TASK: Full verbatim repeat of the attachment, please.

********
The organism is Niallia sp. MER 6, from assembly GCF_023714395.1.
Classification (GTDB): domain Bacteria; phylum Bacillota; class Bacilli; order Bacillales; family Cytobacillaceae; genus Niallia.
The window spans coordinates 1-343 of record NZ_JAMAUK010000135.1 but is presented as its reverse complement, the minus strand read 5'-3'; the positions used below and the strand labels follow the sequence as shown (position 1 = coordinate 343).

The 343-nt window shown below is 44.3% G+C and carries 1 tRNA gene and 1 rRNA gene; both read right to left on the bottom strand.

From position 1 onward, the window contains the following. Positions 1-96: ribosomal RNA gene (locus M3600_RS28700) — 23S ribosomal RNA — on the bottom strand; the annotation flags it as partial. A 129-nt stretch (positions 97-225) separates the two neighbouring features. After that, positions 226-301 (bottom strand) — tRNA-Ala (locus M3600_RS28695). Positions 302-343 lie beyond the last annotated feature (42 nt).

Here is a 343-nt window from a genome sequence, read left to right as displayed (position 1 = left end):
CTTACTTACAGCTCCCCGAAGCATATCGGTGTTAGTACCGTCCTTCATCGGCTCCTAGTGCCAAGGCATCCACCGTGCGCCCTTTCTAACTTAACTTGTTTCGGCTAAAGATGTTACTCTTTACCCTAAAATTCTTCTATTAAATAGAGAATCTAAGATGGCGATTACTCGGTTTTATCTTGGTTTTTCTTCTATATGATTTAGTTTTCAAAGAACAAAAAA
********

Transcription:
The organism is Niallia sp. MER 6, from assembly GCF_023714395.1.
Classification (GTDB): domain Bacteria; phylum Bacillota; class Bacilli; order Bacillales; family Cytobacillaceae; genus Niallia.
The window spans coordinates 1-343 of record NZ_JAMAUK010000135.1 but is presented as its reverse complement, the minus strand read 5'-3'; the positions used below and the strand labels follow the sequence as shown (position 1 = coordinate 343).

The 343-nt window shown below is 44.3% G+C and carries 1 tRNA gene and 1 rRNA gene; both read right to left on the bottom strand.

From position 1 onward, the window contains the following. Positions 1-96: ribosomal RNA gene (locus M3600_RS28700) — 23S ribosomal RNA — on the bottom strand; the annotation flags it as partial. A 129-nt stretch (positions 97-225) separates the two neighbouring features. After that, positions 226-301 (bottom strand) — tRNA-Ala (locus M3600_RS28695). Positions 302-343 lie beyond the last annotated feature (42 nt).

Here is a 343-nt window from a genome sequence, read left to right as displayed (position 1 = left end):
CTTACTTACAGCTCCCCGAAGCATATCGGTGTTAGTACCGTCCTTCATCGGCTCCTAGTGCCAAGGCATCCACCGTGCGCCCTTTCTAACTTAACTTGTTTCGGCTAAAGATGTTACTCTTTACCCTAAAATTCTTCTATTAAATAGAGAATCTAAGATGGCGATTACTCGGTTTTATCTTGGTTTTTCTTCTATATGATTTAGTTTTCAAAGAACAAAAAA